If your child has been diagnosed with a learning disorder, you might need to create or obtain an Individualized Education Program (IEP) or a 504 plan for him or her. These plans help you, your child, and your child’s school work out an individualized solution to accommodate your child’s learning disorder at school.
Obtaining, strengthening, and sustaining IEPs and 504 accommodation plans can be long and complicated. Fortunately, we’re here to walk you through it. If you live anywhere in Chicago, IL—including the Arlington Heights, IL, area—we can help you understand this complicated process.
What Is the Difference Between an IEP and a 504?
IEPs and 504 plans have the same goal: to help every child succeed in school. However, the two plans have a few key differences.
By law, students with certain types of disabilities and disorders must be accommodated by their primary or secondary school. If your child is diagnosed with one or more of the disabilities listed under the Disabilities in Education Act, you have the right to create an IEP that outlines how the school will help your child learn, grow, and develop during his or her time there.
IEPs are more extensive than 504s in that if your child has a mental, emotional, or developmental disability or disorder, an IEP will give him or her more protection than a 504.
A 504 plan outlines the specific ways your child’s elementary or secondary school will ensure your child has the same access to educational opportunities as every other child in the school. 504s work best for children with physical disabilities, like partial deafness, that teachers must accommodate.
How Do You Obtain These Plans?
Before you can request a 504 plan or an IEP, you need to consult a specialist who can diagnose your child’s learning disorder or disability. You will then meet with the school and a team of professionals to create a plan for your child.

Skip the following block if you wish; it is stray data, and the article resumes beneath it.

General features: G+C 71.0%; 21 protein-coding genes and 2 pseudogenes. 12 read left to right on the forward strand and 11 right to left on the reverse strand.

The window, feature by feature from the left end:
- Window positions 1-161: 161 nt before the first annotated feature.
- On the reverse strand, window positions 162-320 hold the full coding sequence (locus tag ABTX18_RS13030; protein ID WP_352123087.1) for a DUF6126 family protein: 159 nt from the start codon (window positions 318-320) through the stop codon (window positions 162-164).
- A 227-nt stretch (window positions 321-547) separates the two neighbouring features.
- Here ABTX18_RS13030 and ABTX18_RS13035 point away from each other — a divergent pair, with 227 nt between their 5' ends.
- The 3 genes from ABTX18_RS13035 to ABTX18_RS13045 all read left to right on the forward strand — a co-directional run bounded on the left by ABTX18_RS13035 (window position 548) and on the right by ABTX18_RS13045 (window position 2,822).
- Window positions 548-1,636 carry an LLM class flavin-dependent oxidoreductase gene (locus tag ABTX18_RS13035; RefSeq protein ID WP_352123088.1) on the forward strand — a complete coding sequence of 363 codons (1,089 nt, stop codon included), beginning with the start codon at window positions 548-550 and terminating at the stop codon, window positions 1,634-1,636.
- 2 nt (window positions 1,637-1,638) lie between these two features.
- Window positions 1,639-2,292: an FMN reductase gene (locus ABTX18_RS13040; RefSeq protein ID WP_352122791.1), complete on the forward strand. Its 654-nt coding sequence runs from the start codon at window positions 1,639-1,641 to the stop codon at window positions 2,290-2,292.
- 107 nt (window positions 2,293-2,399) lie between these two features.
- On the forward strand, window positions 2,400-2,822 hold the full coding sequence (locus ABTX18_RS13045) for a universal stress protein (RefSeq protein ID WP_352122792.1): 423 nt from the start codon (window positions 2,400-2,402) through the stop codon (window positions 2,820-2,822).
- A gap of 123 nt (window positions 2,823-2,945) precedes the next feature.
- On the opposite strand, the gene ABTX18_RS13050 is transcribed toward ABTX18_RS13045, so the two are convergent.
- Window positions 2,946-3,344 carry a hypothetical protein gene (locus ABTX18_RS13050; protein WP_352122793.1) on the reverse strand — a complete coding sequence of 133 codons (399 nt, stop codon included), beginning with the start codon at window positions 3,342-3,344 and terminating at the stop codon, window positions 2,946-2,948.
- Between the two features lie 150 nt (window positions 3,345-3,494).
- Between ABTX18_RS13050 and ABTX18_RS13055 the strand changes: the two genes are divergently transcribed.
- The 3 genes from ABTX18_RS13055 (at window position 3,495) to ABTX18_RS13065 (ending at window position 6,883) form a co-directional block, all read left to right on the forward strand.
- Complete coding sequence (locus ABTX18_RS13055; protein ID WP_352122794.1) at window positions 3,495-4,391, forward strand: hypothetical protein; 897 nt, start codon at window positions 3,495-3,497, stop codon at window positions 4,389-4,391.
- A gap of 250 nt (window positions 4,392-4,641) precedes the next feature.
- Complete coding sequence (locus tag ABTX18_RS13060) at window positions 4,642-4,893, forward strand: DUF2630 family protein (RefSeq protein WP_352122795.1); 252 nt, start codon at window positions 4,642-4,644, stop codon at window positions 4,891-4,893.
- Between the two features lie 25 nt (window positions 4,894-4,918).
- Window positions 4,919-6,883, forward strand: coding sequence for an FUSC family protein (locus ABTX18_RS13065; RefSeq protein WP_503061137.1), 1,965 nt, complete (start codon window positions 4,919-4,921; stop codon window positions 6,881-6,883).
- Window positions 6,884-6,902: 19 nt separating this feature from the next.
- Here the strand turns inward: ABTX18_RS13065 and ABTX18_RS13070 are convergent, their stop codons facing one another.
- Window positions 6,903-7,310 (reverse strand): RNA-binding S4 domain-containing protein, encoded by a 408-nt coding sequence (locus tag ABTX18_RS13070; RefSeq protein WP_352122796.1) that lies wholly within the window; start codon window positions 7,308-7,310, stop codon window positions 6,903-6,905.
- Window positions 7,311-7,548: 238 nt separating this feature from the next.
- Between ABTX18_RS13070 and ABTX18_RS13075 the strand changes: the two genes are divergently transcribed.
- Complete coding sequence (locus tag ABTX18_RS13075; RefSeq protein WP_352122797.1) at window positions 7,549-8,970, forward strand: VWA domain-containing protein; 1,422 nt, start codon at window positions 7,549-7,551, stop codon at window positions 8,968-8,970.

An IEP team will include your child’s special and general education teachers, a psychologist, a representative from the school district, and at least one of the child’s parents. 504 plan teams are usually smaller and include one of the child’s parents, the child’s principal, and one or more of the child’s general and special education teachers.
How Do You Maintain and Strengthen These Plans?
By law, an IEP team must look over and reevaluate a student’s IEP plan every school year. Every three years, they must reassess the student and determine if the plan is meeting the students’ needs. 504 plans are usually reviewed every year as well, but the laws about 504s differ by state.
During these times, parents can review these plans as well. A school can’t make any changes to your child’s plans without notifying you first.
These reviews are important because parents and school districts don’t always agree on what constitutes “reasonable accommodation” for students with disabilities. In extreme cases, parents can file a lawsuit, or go through a process of mediation/conflict resolution.
How Can NeuroHealth Arlington Heights Help?
At NeuroHealth Arlington Heights, we assess students and diagnose learning disorders that might keep your child from meeting his or her full potential at school. Additionally, we focus specifically on school consultation and advocacy. We’re more than happy to meet with you, your child, and any school representatives to explain the situation and recommend the right accommodations for your child.
Look through our school advocacy page to see some of the ways we can help, and get in touch with us about obtaining, strengthening, and sustaining IEPs and 504 accommodation plans in Arlington Heights at (847) 754-9343.